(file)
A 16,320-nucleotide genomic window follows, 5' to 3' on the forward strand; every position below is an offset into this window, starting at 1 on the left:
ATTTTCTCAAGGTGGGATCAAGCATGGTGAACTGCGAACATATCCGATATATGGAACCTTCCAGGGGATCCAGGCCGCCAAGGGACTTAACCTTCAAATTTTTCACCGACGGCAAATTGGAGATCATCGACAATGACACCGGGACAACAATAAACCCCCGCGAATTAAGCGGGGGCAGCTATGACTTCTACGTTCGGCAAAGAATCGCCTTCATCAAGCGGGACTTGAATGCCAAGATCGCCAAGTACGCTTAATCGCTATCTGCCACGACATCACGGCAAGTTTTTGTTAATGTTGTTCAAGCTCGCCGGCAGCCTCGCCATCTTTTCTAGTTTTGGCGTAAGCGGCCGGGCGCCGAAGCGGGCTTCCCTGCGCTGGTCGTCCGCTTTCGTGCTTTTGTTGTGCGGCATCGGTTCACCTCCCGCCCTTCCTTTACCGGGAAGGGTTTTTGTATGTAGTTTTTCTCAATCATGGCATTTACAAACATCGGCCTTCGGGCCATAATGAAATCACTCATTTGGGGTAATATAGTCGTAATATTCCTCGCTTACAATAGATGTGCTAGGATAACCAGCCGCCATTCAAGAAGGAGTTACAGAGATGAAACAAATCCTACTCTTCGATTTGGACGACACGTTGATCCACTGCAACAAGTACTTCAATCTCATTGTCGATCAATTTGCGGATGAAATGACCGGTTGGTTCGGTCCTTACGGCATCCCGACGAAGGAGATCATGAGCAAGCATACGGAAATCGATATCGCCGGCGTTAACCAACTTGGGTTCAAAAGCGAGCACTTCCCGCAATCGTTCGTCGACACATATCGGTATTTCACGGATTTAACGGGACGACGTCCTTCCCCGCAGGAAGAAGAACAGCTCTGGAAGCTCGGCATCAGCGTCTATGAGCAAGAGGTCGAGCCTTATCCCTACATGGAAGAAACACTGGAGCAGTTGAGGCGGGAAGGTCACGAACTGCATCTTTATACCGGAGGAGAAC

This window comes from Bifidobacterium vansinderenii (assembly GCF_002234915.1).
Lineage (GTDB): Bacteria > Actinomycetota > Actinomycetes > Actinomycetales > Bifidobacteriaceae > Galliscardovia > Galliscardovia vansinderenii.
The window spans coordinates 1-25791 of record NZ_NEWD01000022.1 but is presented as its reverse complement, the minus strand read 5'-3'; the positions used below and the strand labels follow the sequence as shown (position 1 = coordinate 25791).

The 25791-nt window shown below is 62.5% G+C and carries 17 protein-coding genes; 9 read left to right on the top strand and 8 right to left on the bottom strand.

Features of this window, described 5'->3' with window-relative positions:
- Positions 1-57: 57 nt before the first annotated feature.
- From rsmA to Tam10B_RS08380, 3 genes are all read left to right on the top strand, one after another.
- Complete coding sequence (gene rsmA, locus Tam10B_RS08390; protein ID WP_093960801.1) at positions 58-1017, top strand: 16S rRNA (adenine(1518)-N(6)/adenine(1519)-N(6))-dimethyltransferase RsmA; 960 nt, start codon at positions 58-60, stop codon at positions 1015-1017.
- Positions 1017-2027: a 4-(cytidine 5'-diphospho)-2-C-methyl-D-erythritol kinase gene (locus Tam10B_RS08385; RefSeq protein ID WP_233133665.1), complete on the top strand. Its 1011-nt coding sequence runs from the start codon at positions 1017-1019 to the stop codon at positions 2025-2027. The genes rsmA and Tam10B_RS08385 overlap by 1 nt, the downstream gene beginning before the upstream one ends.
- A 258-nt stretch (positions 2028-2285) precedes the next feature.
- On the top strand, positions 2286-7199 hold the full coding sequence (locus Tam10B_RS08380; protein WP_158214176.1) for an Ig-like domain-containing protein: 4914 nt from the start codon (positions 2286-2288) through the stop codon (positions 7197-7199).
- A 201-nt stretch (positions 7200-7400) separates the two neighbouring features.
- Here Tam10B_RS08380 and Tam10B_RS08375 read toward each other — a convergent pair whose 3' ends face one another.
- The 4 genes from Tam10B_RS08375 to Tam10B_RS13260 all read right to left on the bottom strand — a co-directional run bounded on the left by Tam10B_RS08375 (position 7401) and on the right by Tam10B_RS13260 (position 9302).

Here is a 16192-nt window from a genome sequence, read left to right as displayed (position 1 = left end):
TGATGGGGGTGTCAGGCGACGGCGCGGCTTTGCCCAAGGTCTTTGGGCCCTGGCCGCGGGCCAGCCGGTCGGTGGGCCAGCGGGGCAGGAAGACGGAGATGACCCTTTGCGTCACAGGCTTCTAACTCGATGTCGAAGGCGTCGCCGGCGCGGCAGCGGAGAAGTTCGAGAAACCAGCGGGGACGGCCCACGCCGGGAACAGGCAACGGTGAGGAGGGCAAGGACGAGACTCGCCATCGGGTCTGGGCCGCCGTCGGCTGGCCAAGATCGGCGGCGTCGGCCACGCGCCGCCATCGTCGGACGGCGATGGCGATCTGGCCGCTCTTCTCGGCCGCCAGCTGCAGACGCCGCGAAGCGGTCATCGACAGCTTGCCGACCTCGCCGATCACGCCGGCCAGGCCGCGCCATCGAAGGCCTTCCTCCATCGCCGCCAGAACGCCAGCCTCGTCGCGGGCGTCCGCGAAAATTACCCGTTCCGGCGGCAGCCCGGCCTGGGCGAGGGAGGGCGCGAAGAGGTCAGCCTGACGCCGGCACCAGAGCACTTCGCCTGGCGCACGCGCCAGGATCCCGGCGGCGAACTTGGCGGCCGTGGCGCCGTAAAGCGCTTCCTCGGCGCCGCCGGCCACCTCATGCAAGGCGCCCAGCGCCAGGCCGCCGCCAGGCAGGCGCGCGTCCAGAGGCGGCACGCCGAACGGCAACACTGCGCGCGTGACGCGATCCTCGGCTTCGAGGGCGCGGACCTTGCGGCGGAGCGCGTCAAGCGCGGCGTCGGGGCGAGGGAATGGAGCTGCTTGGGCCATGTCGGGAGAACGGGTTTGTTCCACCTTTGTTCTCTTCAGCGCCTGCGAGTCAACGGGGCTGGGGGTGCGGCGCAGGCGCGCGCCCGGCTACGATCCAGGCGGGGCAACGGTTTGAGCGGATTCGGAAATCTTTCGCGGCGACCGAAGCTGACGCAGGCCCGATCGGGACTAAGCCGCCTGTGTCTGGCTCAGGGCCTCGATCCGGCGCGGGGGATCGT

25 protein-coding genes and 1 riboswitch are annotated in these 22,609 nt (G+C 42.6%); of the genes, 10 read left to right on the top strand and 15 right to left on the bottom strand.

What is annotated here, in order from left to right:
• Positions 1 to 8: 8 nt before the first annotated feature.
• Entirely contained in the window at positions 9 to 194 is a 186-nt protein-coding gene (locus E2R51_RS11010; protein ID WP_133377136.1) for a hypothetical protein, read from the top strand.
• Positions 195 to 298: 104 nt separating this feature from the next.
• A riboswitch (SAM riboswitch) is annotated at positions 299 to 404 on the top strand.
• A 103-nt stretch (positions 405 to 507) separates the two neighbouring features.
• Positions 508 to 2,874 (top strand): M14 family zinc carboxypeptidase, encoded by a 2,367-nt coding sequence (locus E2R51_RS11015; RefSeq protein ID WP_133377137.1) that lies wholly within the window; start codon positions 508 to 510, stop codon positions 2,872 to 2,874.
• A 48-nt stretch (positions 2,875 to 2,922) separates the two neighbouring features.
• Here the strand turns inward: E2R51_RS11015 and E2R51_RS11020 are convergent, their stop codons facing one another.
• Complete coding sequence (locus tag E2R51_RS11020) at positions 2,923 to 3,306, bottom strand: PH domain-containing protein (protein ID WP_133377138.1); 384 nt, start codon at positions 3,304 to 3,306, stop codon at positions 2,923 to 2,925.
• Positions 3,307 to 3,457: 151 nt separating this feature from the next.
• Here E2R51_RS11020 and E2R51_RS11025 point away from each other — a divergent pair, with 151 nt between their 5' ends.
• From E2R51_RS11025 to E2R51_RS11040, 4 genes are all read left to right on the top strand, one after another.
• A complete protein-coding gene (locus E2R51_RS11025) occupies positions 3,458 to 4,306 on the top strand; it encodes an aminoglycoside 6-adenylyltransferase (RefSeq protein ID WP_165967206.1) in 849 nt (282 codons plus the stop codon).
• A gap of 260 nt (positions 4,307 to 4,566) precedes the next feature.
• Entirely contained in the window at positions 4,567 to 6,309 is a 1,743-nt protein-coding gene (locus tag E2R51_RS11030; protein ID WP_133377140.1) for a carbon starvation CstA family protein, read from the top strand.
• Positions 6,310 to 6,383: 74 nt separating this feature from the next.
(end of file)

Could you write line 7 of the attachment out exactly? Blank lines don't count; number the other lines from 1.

Features of this window, described 5'->3' with window-relative positions: